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  1. eLife assessment

    This work examines the evolutionary origins of acid-sensing ion channels (ASICs), a class of pH-sensing receptors expressed throughout the brain and body. By combining analysis of sequences, functional measurements, and measures of tissue distribution, the authors provide solid evidence that ASICs existed far earlier than previously believed. The present data indicate that ASICs emerged after the split between bilaterians (organisms with two-fold symmetry) and Cnidaria (jellyfish, anemones, corals, etc.), approximately 680 million years ago. This evolutionary and functional analysis of ASIC channels across bilaterian lineages provides relevant information about the evolution of nervous and sensory systems.

  2. Reviewer #1 (Public Review):

    The authors set out to study the evolutionary origins of acid-sensing ion channels (ASICs) using phylogenetic analysis of hundreds of ASIC related genes from dozens of diverse organisms. Using subsequent gene expression and biophysical characterization, they provide evidence that ASICs evolved far earlier than previously thought. Based on observation that Cndiaria lack ASICs yet all major forms of Bilaterians possess ASICs, they conclude that ASICs emerged after these two branches diverged, approximately 680 million years ago.

    Furthermore, Bilaterians are divided into three groups: Deuterostomes (which include chordates), Xenacoelomorpha and Protostomes. All three of these groups contain functional ASIC sequences. However, the Protostomes are more complicated. These are further subdivided into Spiralla and Ecdysozoa (which include arthropods). The Spiralla possess functional ASIC sequences while the Ecdysozoa seem to have lost them. The authors suggest this maybe because ASICs were initially expressed in ectodermal ciliated cells where they helped drive locomotion in response to environmental cues and other behaviors. However, when ecdysozoa lost the ectodermal ciliated cells, they also were able to dispense with ASICs, hence modern ecdysoza such as drosophila do not have ASIC sequences.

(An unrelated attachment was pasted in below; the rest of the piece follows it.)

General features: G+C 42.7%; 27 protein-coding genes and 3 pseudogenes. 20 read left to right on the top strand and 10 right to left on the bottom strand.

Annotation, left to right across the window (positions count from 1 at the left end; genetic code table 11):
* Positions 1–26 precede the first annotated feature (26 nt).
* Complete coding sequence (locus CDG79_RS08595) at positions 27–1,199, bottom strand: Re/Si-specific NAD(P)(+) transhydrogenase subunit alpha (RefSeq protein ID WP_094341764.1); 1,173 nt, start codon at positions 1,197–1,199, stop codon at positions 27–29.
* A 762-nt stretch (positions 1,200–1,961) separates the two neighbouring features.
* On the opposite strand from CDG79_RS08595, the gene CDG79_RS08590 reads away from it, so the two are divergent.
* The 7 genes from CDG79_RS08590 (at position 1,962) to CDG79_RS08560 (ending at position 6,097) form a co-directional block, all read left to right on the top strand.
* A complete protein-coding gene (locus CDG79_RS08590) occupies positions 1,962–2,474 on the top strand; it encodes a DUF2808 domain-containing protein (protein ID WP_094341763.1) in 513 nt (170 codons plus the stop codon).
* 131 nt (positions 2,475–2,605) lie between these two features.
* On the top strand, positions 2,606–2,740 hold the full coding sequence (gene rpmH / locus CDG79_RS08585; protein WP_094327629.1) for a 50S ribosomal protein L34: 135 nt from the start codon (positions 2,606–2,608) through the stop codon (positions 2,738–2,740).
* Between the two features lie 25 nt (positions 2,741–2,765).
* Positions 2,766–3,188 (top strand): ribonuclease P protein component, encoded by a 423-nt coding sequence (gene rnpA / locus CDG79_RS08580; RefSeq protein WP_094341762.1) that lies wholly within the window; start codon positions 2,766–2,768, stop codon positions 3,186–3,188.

This work combines several disparate techniques to supply insight into the history of ASIC evolution. The core findings are well supported by the data and will be of general interest to the ASIC community as well as the ligand-gated channel field more broadly. However, the main weakness of the paper is the author's limited discussion of what part(s) of the receptor, if any, are preserved or altered between groups. This work could be much more impactful if the sequences were more thoroughly explored and tied to functional and structural differences.

  3. Reviewer #2 (Public Review):

    In this manuscript, Marti-Solans et al., investigate how ASICs have been employed during early bilaterian evolution. Using thorough phylogenetic investigation of transcriptomes of metazoan DEG/ENaC genes, they identify ASICs through the Bilateria. ASIC genes are present in 3 major bilaterian groups, and absent from all other lineages. With the help of in situ hybridization and electrophysiology they demonstrate anatomical expression and functional properties of diverse ASICs from each major bilaterian lineage. They find that ASIC expression is broader than expected and is present centrally and peripherally, suggesting integrative and sensory roles. By heterologous expression of the ASIC channels of interest in oocytes, they characterize electrophysiological currents to expose that proton activation properties, Na/K permeability, and inactivation kinetics are diverse across the different lineages. The manuscript is well written, and the results support their conclusions. The results from this study aid the authors in hypothesizing that ASICS were a bilaterian innovation, and, perhaps they were first expressed in the periphery before being incorporated into the brain.